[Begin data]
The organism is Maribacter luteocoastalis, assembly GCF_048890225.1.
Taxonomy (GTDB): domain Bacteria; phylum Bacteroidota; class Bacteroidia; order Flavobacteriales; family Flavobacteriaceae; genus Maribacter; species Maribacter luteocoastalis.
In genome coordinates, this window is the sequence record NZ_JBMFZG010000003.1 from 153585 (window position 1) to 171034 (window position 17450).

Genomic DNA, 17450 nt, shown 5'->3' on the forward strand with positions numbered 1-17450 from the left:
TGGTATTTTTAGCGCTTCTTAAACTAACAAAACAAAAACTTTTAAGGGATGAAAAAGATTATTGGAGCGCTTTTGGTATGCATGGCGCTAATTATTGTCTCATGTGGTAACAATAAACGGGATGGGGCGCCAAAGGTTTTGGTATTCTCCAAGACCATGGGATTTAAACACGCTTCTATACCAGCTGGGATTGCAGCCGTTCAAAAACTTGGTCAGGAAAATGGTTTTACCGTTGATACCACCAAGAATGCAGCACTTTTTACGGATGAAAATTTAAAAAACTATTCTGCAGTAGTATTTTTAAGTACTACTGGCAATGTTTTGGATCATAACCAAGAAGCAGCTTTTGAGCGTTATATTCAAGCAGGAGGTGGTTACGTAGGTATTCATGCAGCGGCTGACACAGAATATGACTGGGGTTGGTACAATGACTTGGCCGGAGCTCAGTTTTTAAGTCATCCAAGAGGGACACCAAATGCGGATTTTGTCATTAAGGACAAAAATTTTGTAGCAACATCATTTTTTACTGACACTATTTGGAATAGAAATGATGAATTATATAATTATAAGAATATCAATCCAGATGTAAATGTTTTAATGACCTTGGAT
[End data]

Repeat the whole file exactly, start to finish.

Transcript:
The organism is Maribacter luteocoastalis, assembly GCF_048890225.1.
Taxonomy (GTDB): domain Bacteria; phylum Bacteroidota; class Bacteroidia; order Flavobacteriales; family Flavobacteriaceae; genus Maribacter; species Maribacter luteocoastalis.
In genome coordinates, this window is the sequence record NZ_JBMFZG010000003.1 from 153585 (window position 1) to 171034 (window position 17450).

Genomic DNA, 17450 nt, shown 5'->3' on the forward strand with positions numbered 1-17450 from the left:
TGGTATTTTTAGCGCTTCTTAAACTAACAAAACAAAAACTTTTAAGGGATGAAAAAGATTATTGGAGCGCTTTTGGTATGCATGGCGCTAATTATTGTCTCATGTGGTAACAATAAACGGGATGGGGCGCCAAAGGTTTTGGTATTCTCCAAGACCATGGGATTTAAACACGCTTCTATACCAGCTGGGATTGCAGCCGTTCAAAAACTTGGTCAGGAAAATGGTTTTACCGTTGATACCACCAAGAATGCAGCACTTTTTACGGATGAAAATTTAAAAAACTATTCTGCAGTAGTATTTTTAAGTACTACTGGCAATGTTTTGGATCATAACCAAGAAGCAGCTTTTGAGCGTTATATTCAAGCAGGAGGTGGTTACGTAGGTATTCATGCAGCGGCTGACACAGAATATGACTGGGGTTGGTACAATGACTTGGCCGGAGCTCAGTTTTTAAGTCATCCAAGAGGGACACCAAATGCGGATTTTGTCATTAAGGACAAAAATTTTGTAGCAACATCATTTTTTACTGACACTATTTGGAATAGAAATGATGAATTATATAATTATAAGAATATCAATCCAGATGTAAATGTTTTAATGACCTTGGAT